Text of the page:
Civil unrest stirred in Ferguson, Missouri, following the police shooting of unarmed 18-year-old Michael Brown on August 9, 2014. Moved to action, residents gathered to protest the tragedy. But as the protest and tensions grew, some local storefronts were collateral damage.
As the world looks on at the news coming out of Ferguson, many business owners wonder what the cost of recovery might be. Does insurance cover damages from civil disturbance? All the broken shop windows, fire damage, and stolen property?
You might be surprised to know that a Business Owner’s Policy does indeed cover these costs. Let’s explore it in more detail.
How a BOP Can Keep Your Business Afloat in Times of Uncertainty
A Business Owner’s Policy is only available to small-business owners who meet certain requirements. It bundles together Property Insurance and General Liability Insurance at an affordable price. Because a BOP protects your business property against loss or damage, it can be written to include coverage for direct physical loss caused by civil unrest, such as theft, broken windows, fire, and vandalism. (Note: some policies need to be written to explicitly include glass window insurance for broken store windows and plate glass windows.)
But what if a protest happens right in front of your business? Police may block off streets, or conditions may be unsafe near or around your workplace. And each day customers can’t walk through your doors is money lost.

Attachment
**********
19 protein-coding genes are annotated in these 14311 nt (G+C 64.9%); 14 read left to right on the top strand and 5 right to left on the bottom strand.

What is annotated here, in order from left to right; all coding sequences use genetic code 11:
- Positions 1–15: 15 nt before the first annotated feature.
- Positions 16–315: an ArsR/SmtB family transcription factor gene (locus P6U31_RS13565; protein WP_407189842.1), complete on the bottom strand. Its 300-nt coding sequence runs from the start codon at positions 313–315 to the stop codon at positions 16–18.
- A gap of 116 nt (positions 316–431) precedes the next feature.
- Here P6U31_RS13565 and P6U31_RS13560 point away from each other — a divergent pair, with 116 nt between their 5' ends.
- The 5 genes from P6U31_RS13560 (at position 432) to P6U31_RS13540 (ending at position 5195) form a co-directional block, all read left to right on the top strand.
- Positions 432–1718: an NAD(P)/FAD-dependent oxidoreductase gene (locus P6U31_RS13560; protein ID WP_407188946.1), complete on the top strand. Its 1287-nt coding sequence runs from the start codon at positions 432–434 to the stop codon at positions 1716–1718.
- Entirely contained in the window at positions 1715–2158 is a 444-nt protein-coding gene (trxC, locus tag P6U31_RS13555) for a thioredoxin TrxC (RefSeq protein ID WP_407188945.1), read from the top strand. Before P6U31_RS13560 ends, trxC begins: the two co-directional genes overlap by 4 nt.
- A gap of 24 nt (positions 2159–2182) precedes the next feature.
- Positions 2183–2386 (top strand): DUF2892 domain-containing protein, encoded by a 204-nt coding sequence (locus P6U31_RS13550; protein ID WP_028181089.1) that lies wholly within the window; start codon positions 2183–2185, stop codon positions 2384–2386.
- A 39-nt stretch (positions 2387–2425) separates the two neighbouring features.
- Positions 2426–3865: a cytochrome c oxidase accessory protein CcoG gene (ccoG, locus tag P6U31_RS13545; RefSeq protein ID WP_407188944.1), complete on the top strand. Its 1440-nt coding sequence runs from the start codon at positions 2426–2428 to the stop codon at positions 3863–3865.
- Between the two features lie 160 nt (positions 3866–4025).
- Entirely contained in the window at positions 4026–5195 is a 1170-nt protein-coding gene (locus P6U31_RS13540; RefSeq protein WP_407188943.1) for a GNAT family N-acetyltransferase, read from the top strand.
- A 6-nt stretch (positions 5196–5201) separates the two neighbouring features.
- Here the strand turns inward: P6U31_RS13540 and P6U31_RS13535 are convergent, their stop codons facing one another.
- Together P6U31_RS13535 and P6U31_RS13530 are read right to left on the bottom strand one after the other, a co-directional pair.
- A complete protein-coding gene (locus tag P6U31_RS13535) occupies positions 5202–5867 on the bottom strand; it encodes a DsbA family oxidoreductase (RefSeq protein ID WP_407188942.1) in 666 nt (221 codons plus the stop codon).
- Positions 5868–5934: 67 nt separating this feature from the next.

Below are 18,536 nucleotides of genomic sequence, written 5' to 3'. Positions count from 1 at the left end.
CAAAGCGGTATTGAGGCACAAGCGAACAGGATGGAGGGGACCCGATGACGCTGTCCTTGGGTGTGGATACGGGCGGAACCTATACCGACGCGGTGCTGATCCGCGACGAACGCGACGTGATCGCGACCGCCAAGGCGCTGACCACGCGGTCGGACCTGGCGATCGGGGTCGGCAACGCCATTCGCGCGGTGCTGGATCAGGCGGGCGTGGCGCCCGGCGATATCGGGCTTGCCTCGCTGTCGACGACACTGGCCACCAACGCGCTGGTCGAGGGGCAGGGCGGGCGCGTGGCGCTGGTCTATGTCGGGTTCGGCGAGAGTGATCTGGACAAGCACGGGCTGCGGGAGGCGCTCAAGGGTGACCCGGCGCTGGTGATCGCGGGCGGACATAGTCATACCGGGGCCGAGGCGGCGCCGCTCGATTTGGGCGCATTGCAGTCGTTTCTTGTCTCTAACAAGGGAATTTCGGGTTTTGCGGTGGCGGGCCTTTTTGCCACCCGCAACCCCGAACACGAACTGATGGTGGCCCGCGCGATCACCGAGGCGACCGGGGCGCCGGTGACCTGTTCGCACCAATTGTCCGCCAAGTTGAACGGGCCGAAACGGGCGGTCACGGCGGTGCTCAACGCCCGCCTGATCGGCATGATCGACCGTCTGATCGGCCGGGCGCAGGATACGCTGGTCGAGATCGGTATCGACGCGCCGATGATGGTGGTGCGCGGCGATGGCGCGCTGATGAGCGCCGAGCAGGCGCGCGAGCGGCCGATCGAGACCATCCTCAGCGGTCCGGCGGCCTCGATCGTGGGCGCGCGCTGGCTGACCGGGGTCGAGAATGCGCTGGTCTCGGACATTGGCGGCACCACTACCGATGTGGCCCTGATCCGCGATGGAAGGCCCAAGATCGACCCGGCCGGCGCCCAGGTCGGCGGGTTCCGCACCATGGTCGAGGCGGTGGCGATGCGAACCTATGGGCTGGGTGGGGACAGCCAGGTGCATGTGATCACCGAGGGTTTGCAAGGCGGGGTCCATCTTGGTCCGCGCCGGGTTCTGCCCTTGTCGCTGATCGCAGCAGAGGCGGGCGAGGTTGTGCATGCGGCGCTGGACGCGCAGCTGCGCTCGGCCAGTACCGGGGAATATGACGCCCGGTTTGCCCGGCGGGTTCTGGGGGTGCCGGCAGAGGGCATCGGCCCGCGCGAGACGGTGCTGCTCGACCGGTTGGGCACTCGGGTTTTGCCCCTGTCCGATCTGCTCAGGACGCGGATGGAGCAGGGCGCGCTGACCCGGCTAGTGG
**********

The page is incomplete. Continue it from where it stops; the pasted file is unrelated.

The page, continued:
It’s a good thing BOPs can also include Business Interruption Insurance, which reimburses you for lost income or extra expenses when a covered event brings your business to a halt. However, business income coverage only kicks in if…
- There is physical damage to the property severe enough that the business must suspend its operations.
- There is physical damage to other property that prevents customers or employees from gaining access to the business.
- There is a curfew or other restrictions in place by civil authorities keeping people away from the area.
Even if these conditions are met, most businesses must wait several days before their Business Interruption coverage can take effect.
Understanding the Fine Details of Your BOP
A Business Owner’s Policy can include many different types of coverage to protect your business, but it’s important to understand what’s included and what’s not. Policies differ depending on the size of your business, location, property, and industry.
For example, your BOP may give you the option of two kinds of Property Insurance:
- A named-perils policy. This only covers losses resulting from specific events named in the policy.
- An all-risk policy. This covers all events except those specifically named in the policy.
It’s difficult to predict risks your small business might face. To help you get prepared, contact an insureon agent for advice on your coverage needs.